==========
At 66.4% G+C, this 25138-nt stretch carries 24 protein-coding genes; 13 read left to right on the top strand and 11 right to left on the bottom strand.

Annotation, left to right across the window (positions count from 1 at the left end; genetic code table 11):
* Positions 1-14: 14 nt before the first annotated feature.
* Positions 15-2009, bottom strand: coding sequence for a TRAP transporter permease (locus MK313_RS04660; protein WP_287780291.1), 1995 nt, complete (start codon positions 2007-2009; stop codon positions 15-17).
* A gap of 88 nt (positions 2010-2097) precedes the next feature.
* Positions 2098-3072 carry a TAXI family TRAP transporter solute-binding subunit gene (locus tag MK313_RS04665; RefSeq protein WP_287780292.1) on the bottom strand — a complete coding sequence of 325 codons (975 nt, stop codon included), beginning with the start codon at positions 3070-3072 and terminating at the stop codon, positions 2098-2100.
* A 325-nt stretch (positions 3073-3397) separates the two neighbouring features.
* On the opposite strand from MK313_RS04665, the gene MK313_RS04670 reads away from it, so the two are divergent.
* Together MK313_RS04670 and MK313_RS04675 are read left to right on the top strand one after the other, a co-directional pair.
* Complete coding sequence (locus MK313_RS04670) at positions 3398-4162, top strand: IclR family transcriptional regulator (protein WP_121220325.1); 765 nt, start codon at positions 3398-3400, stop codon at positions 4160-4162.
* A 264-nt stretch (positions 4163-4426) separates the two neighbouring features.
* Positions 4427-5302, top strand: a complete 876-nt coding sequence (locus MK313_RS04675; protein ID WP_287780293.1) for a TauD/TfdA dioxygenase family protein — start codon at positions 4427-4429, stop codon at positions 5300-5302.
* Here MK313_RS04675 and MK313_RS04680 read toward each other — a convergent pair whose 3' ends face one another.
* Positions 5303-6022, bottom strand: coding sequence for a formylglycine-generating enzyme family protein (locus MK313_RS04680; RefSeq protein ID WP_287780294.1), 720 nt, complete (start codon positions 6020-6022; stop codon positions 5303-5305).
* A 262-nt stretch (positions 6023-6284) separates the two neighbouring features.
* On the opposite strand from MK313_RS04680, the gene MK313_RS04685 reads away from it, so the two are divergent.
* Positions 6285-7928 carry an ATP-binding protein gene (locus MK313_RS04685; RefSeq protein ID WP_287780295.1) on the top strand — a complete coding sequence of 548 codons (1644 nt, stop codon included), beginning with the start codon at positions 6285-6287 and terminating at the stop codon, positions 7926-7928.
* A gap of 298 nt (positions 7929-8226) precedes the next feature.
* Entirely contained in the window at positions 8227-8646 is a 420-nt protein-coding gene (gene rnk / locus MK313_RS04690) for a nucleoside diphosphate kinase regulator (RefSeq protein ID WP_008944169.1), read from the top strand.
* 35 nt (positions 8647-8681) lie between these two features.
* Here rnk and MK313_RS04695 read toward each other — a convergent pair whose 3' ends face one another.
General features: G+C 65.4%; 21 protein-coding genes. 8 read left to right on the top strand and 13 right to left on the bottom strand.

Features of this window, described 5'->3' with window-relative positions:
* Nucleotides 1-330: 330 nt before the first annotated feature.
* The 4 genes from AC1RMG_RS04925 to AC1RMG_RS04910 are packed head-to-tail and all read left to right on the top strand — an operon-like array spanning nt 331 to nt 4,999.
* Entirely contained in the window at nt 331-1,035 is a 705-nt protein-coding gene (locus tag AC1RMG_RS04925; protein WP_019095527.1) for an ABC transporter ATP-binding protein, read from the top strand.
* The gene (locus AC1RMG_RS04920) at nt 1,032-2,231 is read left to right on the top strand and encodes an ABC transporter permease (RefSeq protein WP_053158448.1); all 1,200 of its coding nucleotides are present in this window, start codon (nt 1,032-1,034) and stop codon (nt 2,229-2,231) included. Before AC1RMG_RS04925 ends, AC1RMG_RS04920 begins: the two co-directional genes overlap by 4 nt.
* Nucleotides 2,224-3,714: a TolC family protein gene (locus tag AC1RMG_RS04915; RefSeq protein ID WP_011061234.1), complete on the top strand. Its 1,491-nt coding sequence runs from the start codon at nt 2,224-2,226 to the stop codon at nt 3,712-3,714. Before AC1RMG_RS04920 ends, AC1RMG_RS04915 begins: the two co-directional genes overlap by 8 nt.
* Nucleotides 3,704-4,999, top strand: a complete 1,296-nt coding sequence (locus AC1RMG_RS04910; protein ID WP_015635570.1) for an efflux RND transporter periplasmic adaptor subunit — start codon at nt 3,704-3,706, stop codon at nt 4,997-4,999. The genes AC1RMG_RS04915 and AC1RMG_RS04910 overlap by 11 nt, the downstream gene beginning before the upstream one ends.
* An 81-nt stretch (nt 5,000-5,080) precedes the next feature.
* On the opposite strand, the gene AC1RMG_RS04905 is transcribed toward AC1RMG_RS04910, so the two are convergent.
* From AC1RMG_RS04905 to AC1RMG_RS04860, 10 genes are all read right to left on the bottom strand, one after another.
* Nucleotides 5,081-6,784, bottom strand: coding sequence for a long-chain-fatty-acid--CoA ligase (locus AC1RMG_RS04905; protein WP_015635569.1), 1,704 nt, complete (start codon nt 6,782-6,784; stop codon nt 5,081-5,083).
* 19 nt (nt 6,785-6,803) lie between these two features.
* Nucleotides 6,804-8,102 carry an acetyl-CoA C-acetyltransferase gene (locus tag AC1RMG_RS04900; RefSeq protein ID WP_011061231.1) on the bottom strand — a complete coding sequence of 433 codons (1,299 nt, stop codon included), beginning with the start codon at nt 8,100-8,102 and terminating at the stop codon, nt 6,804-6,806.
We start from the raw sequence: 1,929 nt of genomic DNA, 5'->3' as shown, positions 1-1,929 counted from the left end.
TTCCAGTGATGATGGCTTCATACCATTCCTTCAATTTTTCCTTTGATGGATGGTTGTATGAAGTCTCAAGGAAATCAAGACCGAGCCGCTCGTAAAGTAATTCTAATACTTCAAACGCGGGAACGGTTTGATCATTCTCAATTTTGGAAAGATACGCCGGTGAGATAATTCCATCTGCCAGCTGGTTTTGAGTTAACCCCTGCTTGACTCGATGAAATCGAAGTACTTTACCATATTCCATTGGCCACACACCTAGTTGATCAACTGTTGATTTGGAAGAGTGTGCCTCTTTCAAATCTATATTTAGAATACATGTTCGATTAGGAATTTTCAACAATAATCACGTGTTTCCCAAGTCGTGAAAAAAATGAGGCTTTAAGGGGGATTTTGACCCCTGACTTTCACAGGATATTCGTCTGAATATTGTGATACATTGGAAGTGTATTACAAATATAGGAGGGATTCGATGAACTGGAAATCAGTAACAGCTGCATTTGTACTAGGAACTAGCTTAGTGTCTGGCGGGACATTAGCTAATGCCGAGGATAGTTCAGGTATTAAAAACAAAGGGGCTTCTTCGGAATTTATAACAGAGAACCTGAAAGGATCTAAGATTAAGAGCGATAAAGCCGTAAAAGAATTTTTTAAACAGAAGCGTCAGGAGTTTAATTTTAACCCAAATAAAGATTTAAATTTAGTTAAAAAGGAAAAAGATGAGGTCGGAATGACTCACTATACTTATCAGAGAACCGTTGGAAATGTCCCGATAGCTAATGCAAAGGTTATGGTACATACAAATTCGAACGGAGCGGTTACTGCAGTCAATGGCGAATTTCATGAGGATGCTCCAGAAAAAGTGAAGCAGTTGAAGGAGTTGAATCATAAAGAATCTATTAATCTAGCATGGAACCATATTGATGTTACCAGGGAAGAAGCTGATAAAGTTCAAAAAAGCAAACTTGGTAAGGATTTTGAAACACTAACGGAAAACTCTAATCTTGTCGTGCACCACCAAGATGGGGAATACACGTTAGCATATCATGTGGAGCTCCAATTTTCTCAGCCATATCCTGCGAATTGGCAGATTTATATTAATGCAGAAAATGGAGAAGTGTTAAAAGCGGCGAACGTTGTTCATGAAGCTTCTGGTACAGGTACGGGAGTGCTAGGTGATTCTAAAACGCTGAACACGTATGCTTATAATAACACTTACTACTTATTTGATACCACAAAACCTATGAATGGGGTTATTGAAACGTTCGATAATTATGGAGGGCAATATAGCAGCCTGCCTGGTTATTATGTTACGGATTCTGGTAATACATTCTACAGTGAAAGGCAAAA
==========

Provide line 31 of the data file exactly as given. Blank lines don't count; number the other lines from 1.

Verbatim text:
* On the opposite strand, the gene AC1RMG_RS04905 is transcribed toward AC1RMG_RS04910, so the two are convergent.